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J Strength Cond Res. 2015 Jun;29(6):1741-7. doi: 10.1519/JSC.0000000000000793.

Determination of contraction-induced changes in elbow flexor cross-sectional area for evaluating muscle size-strength relationship during contraction.

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1College of Systems Engineering and Science, Shibaura Institute of Technology, Saitama, Japan; 2Center for Fundamental Education, Teikyo University of Science, Tokyo, Japan; 3Research Fellow of the Japan Society for the Promotion of Science, Tokyo, Japan; 4Faculty of Health and Sports Science, Juntendo University, Chiba, Japan; 5National Institute of Fitness and Sports in Kanoya, Kagoshima, Japan; and 6Faculty of Sport Sciences, Waseda University, Saitama, Japan.


The aims of this study were to determine contraction-induced changes in the elbow flexor cross-sectional area (CSA) and to examine whether the maximal CSA during a high-intensity contraction is more closely related to the strength than that at rest in the elbow flexors. Fourteen young male subjects participated in this study. The elbow flexor CSAs were measured at sites from 1 cm proximal to 6 cm distal to the reference site (60% of the upper arm length from the acromial process of the scapula to the lateral epicondyle of the humerus) (every 1 cm; 8 sampling sites) using magnetic resonance imaging, at rest and during 10, 20, 40, 60, and 80% of maximal voluntary contraction (MVC) of isometric elbow flexion. The elbow flexor CSA changed greatly during low-intensity contractions, and this contraction-induced change was small over 60%MVC. Compared with at rest, greater CSA around the muscle belly and smaller CSA in the distal portion of the elbow flexors were found in contracted conditions. The MVC strength was significantly correlated with the maximal CSAs at rest and each contraction level, but stepwise multiple regression analysis selected only that during 80%MVC as a significant contributor for estimating the MVC strength. These results suggest that, in the elbow flexors, the contraction-induced change in the CSA reaches its peak under high contractile level and that the maximal CSA during 80%MVC is more closely related to the MVC strength than that at rest.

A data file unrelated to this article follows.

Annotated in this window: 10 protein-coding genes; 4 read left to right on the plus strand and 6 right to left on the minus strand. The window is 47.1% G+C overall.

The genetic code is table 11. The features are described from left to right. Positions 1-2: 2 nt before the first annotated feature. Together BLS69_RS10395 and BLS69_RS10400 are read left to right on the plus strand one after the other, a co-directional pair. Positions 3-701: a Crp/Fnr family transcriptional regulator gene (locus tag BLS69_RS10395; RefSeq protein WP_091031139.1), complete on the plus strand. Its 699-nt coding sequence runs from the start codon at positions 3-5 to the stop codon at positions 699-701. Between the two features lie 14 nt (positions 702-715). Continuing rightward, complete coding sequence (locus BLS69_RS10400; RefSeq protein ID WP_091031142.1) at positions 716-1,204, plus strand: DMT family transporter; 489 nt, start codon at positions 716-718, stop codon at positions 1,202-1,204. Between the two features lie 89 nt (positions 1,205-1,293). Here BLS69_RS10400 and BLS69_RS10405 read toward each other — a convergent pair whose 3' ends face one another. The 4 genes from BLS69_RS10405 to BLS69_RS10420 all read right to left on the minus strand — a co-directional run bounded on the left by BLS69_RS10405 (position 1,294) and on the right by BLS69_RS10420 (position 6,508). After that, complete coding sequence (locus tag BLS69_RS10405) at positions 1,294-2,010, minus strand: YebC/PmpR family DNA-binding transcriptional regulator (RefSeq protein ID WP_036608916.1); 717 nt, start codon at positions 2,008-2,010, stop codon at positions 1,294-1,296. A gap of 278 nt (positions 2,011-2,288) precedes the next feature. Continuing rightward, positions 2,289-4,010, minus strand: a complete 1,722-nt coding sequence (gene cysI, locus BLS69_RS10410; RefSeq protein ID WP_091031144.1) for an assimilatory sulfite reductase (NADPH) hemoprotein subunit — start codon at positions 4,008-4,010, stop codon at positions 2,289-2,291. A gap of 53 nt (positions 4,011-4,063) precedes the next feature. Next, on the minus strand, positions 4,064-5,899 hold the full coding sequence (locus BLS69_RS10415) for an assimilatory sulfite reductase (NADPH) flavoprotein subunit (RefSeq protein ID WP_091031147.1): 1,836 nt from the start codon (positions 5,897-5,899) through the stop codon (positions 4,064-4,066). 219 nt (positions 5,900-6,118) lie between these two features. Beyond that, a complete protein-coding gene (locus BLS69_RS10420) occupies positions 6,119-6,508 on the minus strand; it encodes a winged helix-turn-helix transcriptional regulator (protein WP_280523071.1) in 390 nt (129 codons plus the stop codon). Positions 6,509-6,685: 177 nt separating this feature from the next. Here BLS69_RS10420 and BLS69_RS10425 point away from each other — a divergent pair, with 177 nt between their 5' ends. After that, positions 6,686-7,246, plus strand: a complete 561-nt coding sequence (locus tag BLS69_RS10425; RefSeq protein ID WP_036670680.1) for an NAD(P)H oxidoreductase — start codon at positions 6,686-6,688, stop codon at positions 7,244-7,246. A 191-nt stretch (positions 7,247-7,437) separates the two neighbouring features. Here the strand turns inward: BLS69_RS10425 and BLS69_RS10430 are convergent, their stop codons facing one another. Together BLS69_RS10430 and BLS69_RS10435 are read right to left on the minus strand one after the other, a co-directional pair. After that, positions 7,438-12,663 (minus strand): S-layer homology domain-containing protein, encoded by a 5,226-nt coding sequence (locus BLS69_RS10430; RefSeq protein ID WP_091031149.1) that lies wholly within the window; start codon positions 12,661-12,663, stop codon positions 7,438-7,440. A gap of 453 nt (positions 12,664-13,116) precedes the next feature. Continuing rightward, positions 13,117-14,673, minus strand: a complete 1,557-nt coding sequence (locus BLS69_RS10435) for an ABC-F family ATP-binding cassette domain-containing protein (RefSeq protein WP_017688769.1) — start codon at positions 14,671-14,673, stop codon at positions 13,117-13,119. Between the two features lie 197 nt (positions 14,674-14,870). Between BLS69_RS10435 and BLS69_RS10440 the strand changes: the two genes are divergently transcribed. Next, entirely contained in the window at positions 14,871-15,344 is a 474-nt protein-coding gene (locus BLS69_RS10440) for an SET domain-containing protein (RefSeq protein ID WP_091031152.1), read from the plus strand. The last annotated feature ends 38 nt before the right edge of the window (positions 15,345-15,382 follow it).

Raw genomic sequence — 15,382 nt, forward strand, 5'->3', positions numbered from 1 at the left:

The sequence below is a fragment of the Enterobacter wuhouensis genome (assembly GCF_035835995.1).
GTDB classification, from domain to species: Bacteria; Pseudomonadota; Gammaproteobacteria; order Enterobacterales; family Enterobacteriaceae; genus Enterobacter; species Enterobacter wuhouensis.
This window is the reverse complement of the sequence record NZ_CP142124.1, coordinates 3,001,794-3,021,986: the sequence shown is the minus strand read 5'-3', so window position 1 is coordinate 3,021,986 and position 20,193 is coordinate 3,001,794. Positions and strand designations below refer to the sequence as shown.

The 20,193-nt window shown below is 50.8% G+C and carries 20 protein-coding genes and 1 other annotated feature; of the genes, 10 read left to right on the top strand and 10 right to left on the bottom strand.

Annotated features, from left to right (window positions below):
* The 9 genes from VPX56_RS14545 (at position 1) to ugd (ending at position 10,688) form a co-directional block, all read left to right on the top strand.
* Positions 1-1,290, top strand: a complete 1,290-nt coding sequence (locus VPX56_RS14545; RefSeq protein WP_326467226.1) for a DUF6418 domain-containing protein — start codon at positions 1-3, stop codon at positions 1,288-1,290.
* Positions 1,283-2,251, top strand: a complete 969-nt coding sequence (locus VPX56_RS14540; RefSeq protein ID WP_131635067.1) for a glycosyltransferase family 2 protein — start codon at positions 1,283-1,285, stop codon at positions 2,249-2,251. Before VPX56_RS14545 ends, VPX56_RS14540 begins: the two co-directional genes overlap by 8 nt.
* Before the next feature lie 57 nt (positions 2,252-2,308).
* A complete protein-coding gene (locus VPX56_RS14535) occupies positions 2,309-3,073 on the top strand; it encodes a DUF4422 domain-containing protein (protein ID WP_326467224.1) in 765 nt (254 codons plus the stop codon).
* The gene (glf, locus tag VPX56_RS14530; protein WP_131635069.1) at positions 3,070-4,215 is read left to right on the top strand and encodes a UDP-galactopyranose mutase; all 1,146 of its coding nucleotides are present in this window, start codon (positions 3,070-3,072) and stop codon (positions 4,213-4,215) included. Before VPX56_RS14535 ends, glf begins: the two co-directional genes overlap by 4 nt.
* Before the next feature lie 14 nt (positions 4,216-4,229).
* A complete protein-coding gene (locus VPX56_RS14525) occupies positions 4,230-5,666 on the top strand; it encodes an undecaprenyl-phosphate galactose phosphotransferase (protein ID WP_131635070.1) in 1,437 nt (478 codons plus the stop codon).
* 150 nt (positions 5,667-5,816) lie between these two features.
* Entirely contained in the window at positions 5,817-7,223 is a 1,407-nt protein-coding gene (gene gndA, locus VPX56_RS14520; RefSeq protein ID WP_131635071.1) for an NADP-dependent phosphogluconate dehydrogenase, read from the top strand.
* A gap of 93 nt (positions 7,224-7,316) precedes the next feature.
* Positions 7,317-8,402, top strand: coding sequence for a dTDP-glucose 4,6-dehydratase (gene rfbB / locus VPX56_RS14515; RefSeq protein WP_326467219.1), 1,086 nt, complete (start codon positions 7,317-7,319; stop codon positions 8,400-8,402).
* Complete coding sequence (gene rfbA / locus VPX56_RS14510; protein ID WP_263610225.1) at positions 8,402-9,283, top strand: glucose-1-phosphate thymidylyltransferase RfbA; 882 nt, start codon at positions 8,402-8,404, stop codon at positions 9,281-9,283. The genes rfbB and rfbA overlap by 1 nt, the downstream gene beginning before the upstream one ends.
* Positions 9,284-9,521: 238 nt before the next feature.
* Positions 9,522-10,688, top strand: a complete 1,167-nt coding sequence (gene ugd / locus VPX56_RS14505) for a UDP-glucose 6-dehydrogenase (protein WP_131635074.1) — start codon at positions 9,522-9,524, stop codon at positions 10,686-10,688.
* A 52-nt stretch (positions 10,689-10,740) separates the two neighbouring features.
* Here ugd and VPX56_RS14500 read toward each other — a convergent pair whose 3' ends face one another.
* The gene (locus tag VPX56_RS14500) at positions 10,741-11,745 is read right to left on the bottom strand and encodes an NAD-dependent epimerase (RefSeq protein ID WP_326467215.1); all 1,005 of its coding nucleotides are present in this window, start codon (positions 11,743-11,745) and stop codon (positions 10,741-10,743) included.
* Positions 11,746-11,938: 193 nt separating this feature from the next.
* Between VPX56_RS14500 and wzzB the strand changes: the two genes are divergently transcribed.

[Indexed for MEDLINE]

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